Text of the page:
The best areas to stay in Bogota for hotels are the neighborhoods La Candelaria, Chapinero-Zona G, Teusaquillo, Usaquen, La Zona Rosa-Zona T, and more. This guide will be looking at where to stay in Bogota Colombia, the safe neighborhoods for the first time tourists, backpackers, or nightlife.
Bogota is the capital of Colombia, one of the highest capitals in the world located at around 2,640 meters above sea level. Bogota is one of the most visited destinations in South America and one of the safest cities in South America.
There are plenty of fascinating sights to see in Bogota from the historic neighborhood of La Candelaria, Zona Rosa, Botero, Gold museums, Monserrate Hill, and the panoramic views of the Cerro de Monserrate. From the world’s trendiest restaurants, unique local markets, cathedrals, and churches, Bogota has it all!
While Bogota used to have a bad reputation for crime, they have worked diligently over the past 25 years to bring the rates down and restore their international image as a result. Thankfully, their actions have been successful and the experience in the city now is vastly different than it used to be.
While there are certainly still safer places in the world, you shouldn’t be worried about your safety at night, providing you are sensible and keep to the more populated, tourist-friendly areas.
- Best Areas To Stay In Bogota, Colombia
- 📌 La Candelaria, where to stay in Bogota for sightseeing
- 📌 Chapinero, LGBTQ-friendly neighborhood with great nightlife
- 📌 Teusaquillo, where to stay in Bogota for family
- 📌 Usaquen, whereto stay in Bogota in upmarket area
- 📌 La Zona Rosa-Zona T, where to stay in Bogota for nightlife
- 📌 Chico and Parque 93, where to stay in Bogota in safest barrio
- 📌 Engativá, where to stay in Bogota near airport
- 📌 Santa Fe, where to stay in Bogota for backpackers
- 📌 Antonio Nariño, where to stay in Bogota in traditional area
- 📌 Barrios Unidos, residential neighborhood near Usaquen
10 Best Areas To Stay In Bogota
1. La Candelaria, where to stay in Bogota for sightseeing
We begin in what is affectionately known as Bogotá’s Old Town and the historic center of Bogotá – Candelaria, a less than 1 square mile area that contains some of the most popular museums and attractions, good for sightseeing lovers and first-time tourists.
Candelaria was founded in 1538 and takes its name from a Catholic chapel devoted in honor of the Virgen de la Candelaria.
Home to an array of museums, theatres, universities, and historic libraries, all set to the picturesque backdrop of small, cobbled streets and beautifully decorated squares, surrounded by Spanish colonial buildings designed in art deco and baroque styles of architecture.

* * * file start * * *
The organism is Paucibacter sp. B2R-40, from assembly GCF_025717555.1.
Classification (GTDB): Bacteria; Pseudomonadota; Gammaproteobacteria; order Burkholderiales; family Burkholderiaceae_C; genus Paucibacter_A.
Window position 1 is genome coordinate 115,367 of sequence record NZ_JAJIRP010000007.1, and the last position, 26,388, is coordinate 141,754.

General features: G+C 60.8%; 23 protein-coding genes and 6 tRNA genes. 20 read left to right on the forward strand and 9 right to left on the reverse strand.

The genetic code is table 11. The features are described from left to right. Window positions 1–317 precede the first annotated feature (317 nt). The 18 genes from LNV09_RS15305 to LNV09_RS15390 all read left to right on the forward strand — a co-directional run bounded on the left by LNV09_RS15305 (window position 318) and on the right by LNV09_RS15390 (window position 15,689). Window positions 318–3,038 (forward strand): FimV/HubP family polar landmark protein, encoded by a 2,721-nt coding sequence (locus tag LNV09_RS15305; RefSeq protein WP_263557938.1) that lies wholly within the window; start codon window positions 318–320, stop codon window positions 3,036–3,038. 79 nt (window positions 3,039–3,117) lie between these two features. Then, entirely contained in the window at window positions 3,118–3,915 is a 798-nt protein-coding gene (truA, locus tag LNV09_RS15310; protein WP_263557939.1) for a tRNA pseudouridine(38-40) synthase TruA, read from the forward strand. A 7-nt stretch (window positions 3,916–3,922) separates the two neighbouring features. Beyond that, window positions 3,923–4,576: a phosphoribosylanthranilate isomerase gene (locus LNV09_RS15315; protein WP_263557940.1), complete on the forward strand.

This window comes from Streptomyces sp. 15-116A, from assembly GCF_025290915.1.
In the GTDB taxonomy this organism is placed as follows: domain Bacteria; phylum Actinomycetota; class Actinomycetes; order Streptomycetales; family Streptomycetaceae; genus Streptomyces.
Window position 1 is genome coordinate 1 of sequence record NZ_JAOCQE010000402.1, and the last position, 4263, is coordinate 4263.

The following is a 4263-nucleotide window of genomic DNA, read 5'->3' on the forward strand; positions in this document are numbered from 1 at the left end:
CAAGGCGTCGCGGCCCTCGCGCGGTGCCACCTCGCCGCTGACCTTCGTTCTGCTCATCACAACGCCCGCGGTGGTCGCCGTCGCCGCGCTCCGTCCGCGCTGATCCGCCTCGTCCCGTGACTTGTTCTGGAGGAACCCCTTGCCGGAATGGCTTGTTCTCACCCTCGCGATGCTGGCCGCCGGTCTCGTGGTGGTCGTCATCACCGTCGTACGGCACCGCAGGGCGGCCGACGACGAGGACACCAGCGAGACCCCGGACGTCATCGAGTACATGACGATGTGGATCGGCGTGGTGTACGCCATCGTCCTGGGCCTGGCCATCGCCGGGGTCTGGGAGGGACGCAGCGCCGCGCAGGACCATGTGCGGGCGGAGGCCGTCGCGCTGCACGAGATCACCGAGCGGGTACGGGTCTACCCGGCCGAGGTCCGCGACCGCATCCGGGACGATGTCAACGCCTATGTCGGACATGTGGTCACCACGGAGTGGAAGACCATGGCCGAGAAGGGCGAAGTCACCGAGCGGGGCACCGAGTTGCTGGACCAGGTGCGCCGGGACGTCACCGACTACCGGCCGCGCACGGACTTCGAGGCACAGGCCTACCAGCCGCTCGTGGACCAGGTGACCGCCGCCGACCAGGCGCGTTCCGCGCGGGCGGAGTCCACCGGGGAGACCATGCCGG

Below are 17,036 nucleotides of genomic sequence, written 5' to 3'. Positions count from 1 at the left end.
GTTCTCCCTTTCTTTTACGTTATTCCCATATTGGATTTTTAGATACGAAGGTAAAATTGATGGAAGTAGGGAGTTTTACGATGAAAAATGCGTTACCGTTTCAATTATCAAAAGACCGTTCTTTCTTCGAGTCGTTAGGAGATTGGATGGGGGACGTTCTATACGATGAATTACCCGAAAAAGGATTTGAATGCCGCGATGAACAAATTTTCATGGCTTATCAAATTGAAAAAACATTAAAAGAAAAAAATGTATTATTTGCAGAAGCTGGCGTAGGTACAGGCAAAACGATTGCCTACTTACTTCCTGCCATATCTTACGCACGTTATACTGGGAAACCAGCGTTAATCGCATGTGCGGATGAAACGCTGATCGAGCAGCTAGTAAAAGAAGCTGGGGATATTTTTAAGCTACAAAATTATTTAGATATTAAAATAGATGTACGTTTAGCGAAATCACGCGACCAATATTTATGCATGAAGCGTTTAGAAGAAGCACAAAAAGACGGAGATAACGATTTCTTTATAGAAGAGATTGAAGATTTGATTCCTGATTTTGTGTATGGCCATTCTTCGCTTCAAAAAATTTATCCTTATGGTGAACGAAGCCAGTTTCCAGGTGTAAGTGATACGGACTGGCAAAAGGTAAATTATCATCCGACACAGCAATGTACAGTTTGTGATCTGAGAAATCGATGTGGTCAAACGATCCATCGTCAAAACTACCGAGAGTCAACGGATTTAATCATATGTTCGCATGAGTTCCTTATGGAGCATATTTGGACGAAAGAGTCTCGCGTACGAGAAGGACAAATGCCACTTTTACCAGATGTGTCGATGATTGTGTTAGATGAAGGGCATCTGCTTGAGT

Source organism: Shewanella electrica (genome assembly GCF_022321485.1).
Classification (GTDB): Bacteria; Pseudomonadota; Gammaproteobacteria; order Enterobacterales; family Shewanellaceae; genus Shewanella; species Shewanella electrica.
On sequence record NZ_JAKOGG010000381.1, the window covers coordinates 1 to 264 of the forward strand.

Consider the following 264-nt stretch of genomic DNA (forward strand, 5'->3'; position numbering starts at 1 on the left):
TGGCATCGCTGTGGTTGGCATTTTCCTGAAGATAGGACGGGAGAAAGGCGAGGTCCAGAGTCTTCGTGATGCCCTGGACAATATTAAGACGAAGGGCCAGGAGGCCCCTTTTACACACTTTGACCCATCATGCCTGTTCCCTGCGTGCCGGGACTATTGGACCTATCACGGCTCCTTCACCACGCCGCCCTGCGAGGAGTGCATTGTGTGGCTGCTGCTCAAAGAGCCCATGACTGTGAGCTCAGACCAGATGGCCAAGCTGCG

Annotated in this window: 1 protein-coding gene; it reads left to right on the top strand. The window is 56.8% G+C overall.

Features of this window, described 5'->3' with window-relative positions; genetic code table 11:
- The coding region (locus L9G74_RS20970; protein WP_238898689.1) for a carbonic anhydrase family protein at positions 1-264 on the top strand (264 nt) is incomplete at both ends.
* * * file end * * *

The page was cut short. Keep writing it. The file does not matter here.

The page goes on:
The 14,000 square meters of Plaza de Bolívar is the main public square, located at the heart of Bogota’s cultural capital. The square is surrounded by important attractions like the Palace of Justice, the Cathedral of Colombia, the National Capitol, the Independence Museum, and Palacio Liévano (City Hall).
Nearby, you will find the Botero Museum, a famous art museum that displays works of Fernando Botero, and many world-class artists like Renoir, Money, Degas, Picasso, and Miró; and the Museo del Oro (Gold Museum), which has 55,000 pieces of gold.
There are many more museums if you are interested in Colombian history including the Bogotá Museum – Casa Sámano, the Independence Museum – Casa del Florero, Museo Santa Clara, Museo Colonial, Military Museum of Colombia, Archaeological Museum Casa del Marqués de San Jorge, and the Museum of Colonial Art.
Another must-see attraction is the Gabriel García Márquez Cultural Center, which was designed by Franco-Colombian architect Rogelio Salmona. Here, you will find the bookstore of the Mexican publisher Fondo de Cultura Economica, an auditorium for 324 people, and Juan Valdez café.
Many people claim Bogotá was founded on August 6, 1538 on the small plaza called Chorro de Quevedo. It is now a popular meeting place for college students and street performers.
If you follow Calle del Embudo (Funnel Street), an old narrow, cobblestone street, you will find a small park with some of the best graffiti and street art in Bogotá and good views of Monserrate hill.
There are also a number of churches in the barrio including the 17-century Church of Nuestra Señora de La Candelaria with its red-and-white striped facade; the Primada Cathedral of Bogotá, the Capilla del Sagrario, and t the Church of Santa Clara.
After sightseeing, you can grab a delicious, traditional Colombian like tamales, ajiacos, and Santa Fe chocolate at La Puerta Falsa, the oldest restaurant in the city, which was built around 1600
Speaking about safety, La Candelaria is safe but be aware of pickpocketing as common sense when you travel to any place, and avoid walking at night.